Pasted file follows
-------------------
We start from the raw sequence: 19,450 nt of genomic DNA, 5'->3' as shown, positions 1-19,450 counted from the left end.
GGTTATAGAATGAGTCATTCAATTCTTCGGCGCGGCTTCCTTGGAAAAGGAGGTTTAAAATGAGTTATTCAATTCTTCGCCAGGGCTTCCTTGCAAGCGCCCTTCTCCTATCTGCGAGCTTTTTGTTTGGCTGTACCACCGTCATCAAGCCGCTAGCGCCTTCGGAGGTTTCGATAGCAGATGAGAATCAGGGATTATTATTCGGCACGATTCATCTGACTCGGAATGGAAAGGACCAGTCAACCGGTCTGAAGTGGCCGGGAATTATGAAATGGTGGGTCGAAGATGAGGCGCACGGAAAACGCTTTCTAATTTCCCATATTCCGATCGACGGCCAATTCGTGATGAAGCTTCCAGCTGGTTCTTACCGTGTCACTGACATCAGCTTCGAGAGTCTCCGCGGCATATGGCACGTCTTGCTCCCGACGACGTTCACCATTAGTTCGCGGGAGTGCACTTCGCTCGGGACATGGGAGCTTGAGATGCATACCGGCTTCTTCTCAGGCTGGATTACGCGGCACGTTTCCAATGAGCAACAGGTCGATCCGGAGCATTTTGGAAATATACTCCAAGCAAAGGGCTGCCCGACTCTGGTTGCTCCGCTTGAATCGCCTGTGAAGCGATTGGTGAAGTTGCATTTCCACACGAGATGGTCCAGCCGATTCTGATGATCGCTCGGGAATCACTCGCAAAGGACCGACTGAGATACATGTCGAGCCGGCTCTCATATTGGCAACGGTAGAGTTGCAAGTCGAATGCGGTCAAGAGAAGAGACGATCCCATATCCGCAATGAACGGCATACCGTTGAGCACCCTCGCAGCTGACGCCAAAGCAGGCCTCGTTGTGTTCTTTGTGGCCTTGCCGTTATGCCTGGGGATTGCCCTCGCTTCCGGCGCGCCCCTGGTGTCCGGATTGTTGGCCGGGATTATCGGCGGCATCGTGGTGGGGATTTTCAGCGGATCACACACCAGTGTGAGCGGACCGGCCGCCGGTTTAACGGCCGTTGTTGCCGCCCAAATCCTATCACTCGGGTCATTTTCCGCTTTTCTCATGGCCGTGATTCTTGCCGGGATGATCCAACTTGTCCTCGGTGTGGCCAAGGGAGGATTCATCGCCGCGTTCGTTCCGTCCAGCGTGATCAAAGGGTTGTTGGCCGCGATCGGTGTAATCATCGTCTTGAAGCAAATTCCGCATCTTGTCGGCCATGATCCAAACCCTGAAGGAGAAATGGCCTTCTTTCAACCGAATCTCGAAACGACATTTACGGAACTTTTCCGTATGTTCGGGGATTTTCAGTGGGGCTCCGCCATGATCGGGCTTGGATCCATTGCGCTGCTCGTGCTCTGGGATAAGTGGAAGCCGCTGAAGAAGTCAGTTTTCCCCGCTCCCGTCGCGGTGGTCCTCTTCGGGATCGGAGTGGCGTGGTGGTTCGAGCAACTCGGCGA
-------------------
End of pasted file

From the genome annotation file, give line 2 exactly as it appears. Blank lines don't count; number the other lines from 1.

GGTTATAGAATGAGTCATTCAATTCTTCGGCGCGGCTTCCTTGGAAAAGGAGGTTTAAAATGAGTTATTCAATTCTTCGCCAGGGCTTCCTTGCAAGCGCCCTTCTCCTATCTGCGAGCTTTTTGTTTGGCTGTACCACCGTCATCAAGCCGCTAGCGCCTTCGGAGGTTTCGATAGCAGATGAGAATCAGGGATTATTATTCGGCACGATTCATCTGACTCGGAATGGAAAGGACCAGTCAACCGGTCTGAAGTGGCCGGGAATTATGAAATGGTGGGTCGAAGATGAGGCGCACGGAAAACGCTTTCTAATTTCCCATATTCCGATCGACGGCCAATTCGTGATGAAGCTTCCAGCTGGTTCTTACCGTGTCACTGACATCAGCTTCGAGAGTCTCCGCGGCATATGGCACGTCTTGCTCCCGACGACGTTCACCATTAGTTCGCGGGAGTGCACTTCGCTCGGGACATGGGAGCTTGAGATGCATACCGGCTTCTTCTCAGGCTGGATTACGCGGCACGTTTCCAATGAGCAACAGGTCGATCCGGAGCATTTTGGAAATATACTCCAAGCAAAGGGCTGCCCGACTCTGGTTGCTCCGCTTGAATCGCCTGTGAAGCGATTGGTGAAGTTGCATTTCCACACGAGATGGTCCAGCCGATTCTGATGATCGCTCGGGAATCACTCGCAAAGGACCGACTGAGATACATGTCGAGCCGGCTCTCATATTGGCAACGGTAGAGTTGCAAGTCGAATGCGGTCAAGAGAAGAGACGATCCCATATCCGCAATGAACGGCATACCGTTGAGCACCCTCGCAGCTGACGCCAAAGCAGGCCTCGTTGTGTTCTTTGTGGCCTTGCCGTTATGCCTGGGGATTGCCCTCGCTTCCGGCGCGCCCCTGGTGTCCGGATTGTTGGCCGGGATTATCGGCGGCATCGTGGTGGGGATTTTCAGCGGATCACACACCAGTGTGAGCGGACCGGCCGCCGGTTTAACGGCCGTTGTTGCCGCCCAAATCCTATCACTCGGGTCATTTTCCGCTTTTCTCATGGCCGTGATTCTTGCCGGGATGATCCAACTTGTCCTCGGTGTGGCCAAGGGAGGATTCATCGCCGCGTTCGTTCCGTCCAGCGTGATCAAAGGGTTGTTGGCCGCGATCGGTGTAATCATCGTCTTGAAGCAAATTCCGCATCTTGTCGGCCATGATCCAAACCCTGAAGGAGAAATGGCCTTCTTTCAACCGAATCTCGAAACGACATTTACGGAACTTTTCCGTATGTTCGGGGATTTTCAGTGGGGCTCCGCCATGATCGGGCTTGGATCCATTGCGCTGCTCGTGCTCTGGGATAAGTGGAAGCCGCTGAAGAAGTCAGTTTTCCCCGCTCCCGTCGCGGTGGTCCTCTTCGGGATCGGAGTGGCGTGGTGGTTCGAGCAACTCGGCGA